Revelation - Introduction

INTRODUCTION

OBJECT.--It begins with admonitory addresses to the seven churches from the divine Son of man, whom John saw in vision, after a brief introduction which sets forth the main subject of the book, namely, to "show unto His servants things which must shortly come to pass" (the first through third chapters). From the fourth chapter to the end is mainly prophecy, with practical exhortations and consolations, however, interspersed, similar to those addressed to the seven churches (the representatives of the universal Church of every age), and so connecting the body of the book with its beginning, which therefore forms its appropriate introduction. Three schools of interpreters exist: (1) The Preterists, who hold that almost the whole has been fulfilled. (2) The Historical Interpreters, who hold that it comprises the history of the Church from John's time to the end of the world, the seals being chronologically succeeded, by the trumpets and the trumpets by the vials. (3) The Futurists, who consider almost the whole as yet future, and to be fulfilled immediately before Christ's second coming. The first theory was not held by any of the earliest Fathers, and is only held now by Rationalists, who limit John's vision to things within his own horizon, pagan Rome's persecutions of Christians, and its consequently anticipated destruction. The Futurist school is open to this great objection: it would leave the Church of Christ unprovided with prophetical guidance or support under her fiery trials for 1700 or 1800 years. Now God has said, "Surely He will do nothing, but He revealeth His secrets unto His servants the prophets" ( Amos 3:7 Jews had a succession of prophets who guided them with the light of prophecy: what their prophets were to them, that the apocalyptic Scriptures have been, and are, to us.

ALFORD, following ISAAC WILLIAMS, draws attention to the parallel connection between the Apocalypse and Christ's discourse on the Mount of Olives, recorded in Matthew 24:4-28 to the second coming of Christ, just as the trumpets also do (compare Revelation 6:12-17 ; 8:1 ( Revelation 16:17 "catchwords" (as WORDSWORTH calls them) connect the three series of symbols together. They do not succeed one to the other in historical and chronological sequence, but move side by side, the subsequent series filling up in detail the same picture which the preceding series had drawn in outline. So VICTORINUS (on Revelation 7:2 commentator on the Apocalypse, says, "The order of the things said is not to be regarded, since often the Holy Spirit, when He has run to the end of the last time, again returns to the same times, and supplies what He has less fully expressed." And PRIMASIUS [Commentary on the Apocalypse], "In the trumpets he gives a description by a pleasing repetition, as is his custom."

At the very beginning, John hastens, by anticipation (as was the tendency of all the prophets), to the grand consummation. Revelation 1:7 "Behold, He cometh with clouds," &c. Revelation 1:8 Revelation 1:17 and the ending . . . the first and the last." So the seven epistles exhibit the same anticipation of the end. Revelation 3:12 overcometh, I will write upon Him the name of my God, and the name of the city of my God, which is new Jerusalem, which cometh down out of heaven"; compare at the close, Revelation 21:2 will give him the morning star"; compare at the close, Revelation 22:16 "I am the bright and morning star."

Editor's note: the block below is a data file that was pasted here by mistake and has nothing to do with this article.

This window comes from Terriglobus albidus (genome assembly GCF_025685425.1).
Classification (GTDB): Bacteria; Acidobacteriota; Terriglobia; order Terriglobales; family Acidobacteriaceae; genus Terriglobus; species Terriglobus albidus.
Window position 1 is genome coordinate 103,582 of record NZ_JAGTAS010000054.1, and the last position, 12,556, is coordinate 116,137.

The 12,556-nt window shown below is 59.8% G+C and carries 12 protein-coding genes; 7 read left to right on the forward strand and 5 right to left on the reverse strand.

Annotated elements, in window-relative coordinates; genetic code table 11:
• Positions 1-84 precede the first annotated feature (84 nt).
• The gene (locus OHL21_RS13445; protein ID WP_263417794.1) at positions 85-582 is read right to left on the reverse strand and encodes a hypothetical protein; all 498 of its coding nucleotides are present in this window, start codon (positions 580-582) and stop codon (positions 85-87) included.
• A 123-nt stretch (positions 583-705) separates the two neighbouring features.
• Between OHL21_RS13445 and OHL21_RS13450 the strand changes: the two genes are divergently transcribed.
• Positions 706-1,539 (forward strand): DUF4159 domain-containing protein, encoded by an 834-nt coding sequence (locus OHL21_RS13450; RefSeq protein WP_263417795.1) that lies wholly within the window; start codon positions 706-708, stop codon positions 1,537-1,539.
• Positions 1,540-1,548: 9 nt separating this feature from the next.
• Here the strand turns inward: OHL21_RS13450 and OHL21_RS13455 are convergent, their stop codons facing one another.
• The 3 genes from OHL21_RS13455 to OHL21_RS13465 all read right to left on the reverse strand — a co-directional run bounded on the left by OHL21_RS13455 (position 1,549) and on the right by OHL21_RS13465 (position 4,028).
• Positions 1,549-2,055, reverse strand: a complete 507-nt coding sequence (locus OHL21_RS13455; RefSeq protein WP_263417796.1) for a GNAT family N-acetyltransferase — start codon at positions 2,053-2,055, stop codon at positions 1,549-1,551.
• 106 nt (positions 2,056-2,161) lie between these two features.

Again, the earthquake that ensues on the opening of the sixth seal is one of the catchwords, that is, a link connecting chronologically this sixth seal with the sixth trumpet ( Revelation 9:13 ; 11:13 the seventh vial, Revelation 16:17 Revelation 16:18 sixth seal, it is plain, in no full and exhaustive sense apply to any event, save the terrors which shall overwhelm the ungodly just before the coming of the Judge.

Again, the beast out of the bottomless pit ( Revelation 11:7 the sixth and seventh trumpets, connects this series with the section, twelfth through fourteenth chapters, concerning the Church and her adversaries.

Again, the sealing of the 144,000 under the sixth seal connects this seal with the section, the twelfth through fourteenth chapters.

Again, the loosing of the four winds by the four angels standing on the four corners of the earth, under the sixth seal, answers to the loosing of the four angels at the Euphrates, under the sixth trumpet.

Moreover, links occur in the Apocalypse connecting it with the Old Testament. For instance, the "mouth speaking great things" ( Daniel 7:8 Revelation 13:5 beast that blasphemes against God, and makes war against the saints, with the little horn ( Daniel 7:21 ; Revelation 13:6 Revelation 13:7 arising after the ten kings, shall speak against the Most High, and wear out the saints ( Daniel 7:25 also, compare the "forty-two months" ( Revelation 13:5 hundred and threescore days" ( Revelation 12:6 the dividing of time," of Daniel 7:25 months," Revelation 11:2 the period under the sixth trumpet to the section, Revelation 12:1-14:20